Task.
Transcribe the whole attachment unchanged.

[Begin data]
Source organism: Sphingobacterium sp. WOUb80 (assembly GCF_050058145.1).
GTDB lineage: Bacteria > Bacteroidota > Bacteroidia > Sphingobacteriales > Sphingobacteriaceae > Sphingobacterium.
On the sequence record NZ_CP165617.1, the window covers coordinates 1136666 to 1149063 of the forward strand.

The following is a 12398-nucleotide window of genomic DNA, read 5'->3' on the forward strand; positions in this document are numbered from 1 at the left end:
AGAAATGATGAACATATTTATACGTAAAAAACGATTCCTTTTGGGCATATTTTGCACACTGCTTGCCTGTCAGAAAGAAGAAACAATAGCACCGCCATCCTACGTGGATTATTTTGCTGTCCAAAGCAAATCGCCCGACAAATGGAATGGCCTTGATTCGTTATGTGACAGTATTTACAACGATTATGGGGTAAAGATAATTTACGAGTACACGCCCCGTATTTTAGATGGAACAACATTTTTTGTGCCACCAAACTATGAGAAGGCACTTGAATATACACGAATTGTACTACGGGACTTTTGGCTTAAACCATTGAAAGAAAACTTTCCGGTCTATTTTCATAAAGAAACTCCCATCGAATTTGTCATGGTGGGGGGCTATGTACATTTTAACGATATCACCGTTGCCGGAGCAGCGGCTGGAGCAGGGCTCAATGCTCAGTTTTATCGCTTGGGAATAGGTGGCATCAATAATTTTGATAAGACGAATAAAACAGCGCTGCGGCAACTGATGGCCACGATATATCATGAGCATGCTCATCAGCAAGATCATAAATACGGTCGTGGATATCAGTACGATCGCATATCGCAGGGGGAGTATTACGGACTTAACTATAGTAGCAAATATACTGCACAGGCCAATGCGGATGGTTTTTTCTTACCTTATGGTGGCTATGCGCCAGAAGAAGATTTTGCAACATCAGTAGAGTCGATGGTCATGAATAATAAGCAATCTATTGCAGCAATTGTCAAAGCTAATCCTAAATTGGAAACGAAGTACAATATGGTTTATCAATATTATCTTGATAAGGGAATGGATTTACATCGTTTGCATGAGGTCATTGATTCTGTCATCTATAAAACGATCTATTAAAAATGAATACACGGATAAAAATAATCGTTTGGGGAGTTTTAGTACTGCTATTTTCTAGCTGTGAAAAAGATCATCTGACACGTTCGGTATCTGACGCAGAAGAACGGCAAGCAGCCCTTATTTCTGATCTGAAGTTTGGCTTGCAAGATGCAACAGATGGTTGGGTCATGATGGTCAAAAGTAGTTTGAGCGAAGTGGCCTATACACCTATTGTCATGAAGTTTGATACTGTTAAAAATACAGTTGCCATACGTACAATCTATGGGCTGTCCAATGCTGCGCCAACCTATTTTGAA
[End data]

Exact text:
Source organism: Sphingobacterium sp. WOUb80 (assembly GCF_050058145.1).
GTDB lineage: Bacteria > Bacteroidota > Bacteroidia > Sphingobacteriales > Sphingobacteriaceae > Sphingobacterium.
On the sequence record NZ_CP165617.1, the window covers coordinates 1136666 to 1149063 of the forward strand.

The following is a 12398-nucleotide window of genomic DNA, read 5'->3' on the forward strand; positions in this document are numbered from 1 at the left end:
AGAAATGATGAACATATTTATACGTAAAAAACGATTCCTTTTGGGCATATTTTGCACACTGCTTGCCTGTCAGAAAGAAGAAACAATAGCACCGCCATCCTACGTGGATTATTTTGCTGTCCAAAGCAAATCGCCCGACAAATGGAATGGCCTTGATTCGTTATGTGACAGTATTTACAACGATTATGGGGTAAAGATAATTTACGAGTACACGCCCCGTATTTTAGATGGAACAACATTTTTTGTGCCACCAAACTATGAGAAGGCACTTGAATATACACGAATTGTACTACGGGACTTTTGGCTTAAACCATTGAAAGAAAACTTTCCGGTCTATTTTCATAAAGAAACTCCCATCGAATTTGTCATGGTGGGGGGCTATGTACATTTTAACGATATCACCGTTGCCGGAGCAGCGGCTGGAGCAGGGCTCAATGCTCAGTTTTATCGCTTGGGAATAGGTGGCATCAATAATTTTGATAAGACGAATAAAACAGCGCTGCGGCAACTGATGGCCACGATATATCATGAGCATGCTCATCAGCAAGATCATAAATACGGTCGTGGATATCAGTACGATCGCATATCGCAGGGGGAGTATTACGGACTTAACTATAGTAGCAAATATACTGCACAGGCCAATGCGGATGGTTTTTTCTTACCTTATGGTGGCTATGCGCCAGAAGAAGATTTTGCAACATCAGTAGAGTCGATGGTCATGAATAATAAGCAATCTATTGCAGCAATTGTCAAAGCTAATCCTAAATTGGAAACGAAGTACAATATGGTTTATCAATATTATCTTGATAAGGGAATGGATTTACATCGTTTGCATGAGGTCATTGATTCTGTCATCTATAAAACGATCTATTAAAAATGAATACACGGATAAAAATAATCGTTTGGGGAGTTTTAGTACTGCTATTTTCTAGCTGTGAAAAAGATCATCTGACACGTTCGGTATCTGACGCAGAAGAACGGCAAGCAGCCCTTATTTCTGATCTGAAGTTTGGCTTGCAAGATGCAACAGATGGTTGGGTCATGATGGTCAAAAGTAGTTTGAGCGAAGTGGCCTATACACCTATTGTCATGAAGTTTGATACTGTTAAAAATACAGTTGCCATACGTACAATCTATGGGCTGTCCAATGCTGCGCCAACCTATTTTGAA